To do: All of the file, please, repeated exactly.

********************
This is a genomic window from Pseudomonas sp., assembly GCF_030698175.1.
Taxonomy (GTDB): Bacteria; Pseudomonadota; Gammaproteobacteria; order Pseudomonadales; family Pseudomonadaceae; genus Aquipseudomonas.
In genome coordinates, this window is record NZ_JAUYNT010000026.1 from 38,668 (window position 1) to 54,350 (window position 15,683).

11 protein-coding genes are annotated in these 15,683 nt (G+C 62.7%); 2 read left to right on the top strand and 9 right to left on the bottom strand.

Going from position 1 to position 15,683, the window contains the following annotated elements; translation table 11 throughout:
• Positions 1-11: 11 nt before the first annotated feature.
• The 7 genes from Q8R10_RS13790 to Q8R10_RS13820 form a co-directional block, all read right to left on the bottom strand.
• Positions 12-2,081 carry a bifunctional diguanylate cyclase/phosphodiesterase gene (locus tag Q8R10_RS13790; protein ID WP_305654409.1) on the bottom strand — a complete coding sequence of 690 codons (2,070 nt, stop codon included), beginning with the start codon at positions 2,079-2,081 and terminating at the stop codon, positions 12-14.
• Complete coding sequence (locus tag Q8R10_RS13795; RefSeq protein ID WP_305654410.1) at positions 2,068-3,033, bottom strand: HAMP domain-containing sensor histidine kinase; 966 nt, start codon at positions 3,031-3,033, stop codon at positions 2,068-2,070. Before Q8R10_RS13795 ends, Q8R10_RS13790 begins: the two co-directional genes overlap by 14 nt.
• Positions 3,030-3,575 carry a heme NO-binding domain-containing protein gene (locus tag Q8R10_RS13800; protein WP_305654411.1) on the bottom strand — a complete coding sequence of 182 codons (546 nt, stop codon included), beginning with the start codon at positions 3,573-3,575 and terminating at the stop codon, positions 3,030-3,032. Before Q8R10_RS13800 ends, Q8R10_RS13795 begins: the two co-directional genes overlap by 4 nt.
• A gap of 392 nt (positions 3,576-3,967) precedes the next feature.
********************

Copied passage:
This is a genomic window from Pseudomonas sp., assembly GCF_030698175.1.
Taxonomy (GTDB): Bacteria; Pseudomonadota; Gammaproteobacteria; order Pseudomonadales; family Pseudomonadaceae; genus Aquipseudomonas.
In genome coordinates, this window is record NZ_JAUYNT010000026.1 from 38,668 (window position 1) to 54,350 (window position 15,683).

11 protein-coding genes are annotated in these 15,683 nt (G+C 62.7%); 2 read left to right on the top strand and 9 right to left on the bottom strand.

Going from position 1 to position 15,683, the window contains the following annotated elements; translation table 11 throughout:
• Positions 1-11: 11 nt before the first annotated feature.
• The 7 genes from Q8R10_RS13790 to Q8R10_RS13820 form a co-directional block, all read right to left on the bottom strand.
• Positions 12-2,081 carry a bifunctional diguanylate cyclase/phosphodiesterase gene (locus tag Q8R10_RS13790; protein ID WP_305654409.1) on the bottom strand — a complete coding sequence of 690 codons (2,070 nt, stop codon included), beginning with the start codon at positions 2,079-2,081 and terminating at the stop codon, positions 12-14.
• Complete coding sequence (locus tag Q8R10_RS13795; RefSeq protein ID WP_305654410.1) at positions 2,068-3,033, bottom strand: HAMP domain-containing sensor histidine kinase; 966 nt, start codon at positions 3,031-3,033, stop codon at positions 2,068-2,070. Before Q8R10_RS13795 ends, Q8R10_RS13790 begins: the two co-directional genes overlap by 14 nt.
• Positions 3,030-3,575 carry a heme NO-binding domain-containing protein gene (locus tag Q8R10_RS13800; protein WP_305654411.1) on the bottom strand — a complete coding sequence of 182 codons (546 nt, stop codon included), beginning with the start codon at positions 3,573-3,575 and terminating at the stop codon, positions 3,030-3,032. Before Q8R10_RS13800 ends, Q8R10_RS13795 begins: the two co-directional genes overlap by 4 nt.
• A gap of 392 nt (positions 3,576-3,967) precedes the next feature.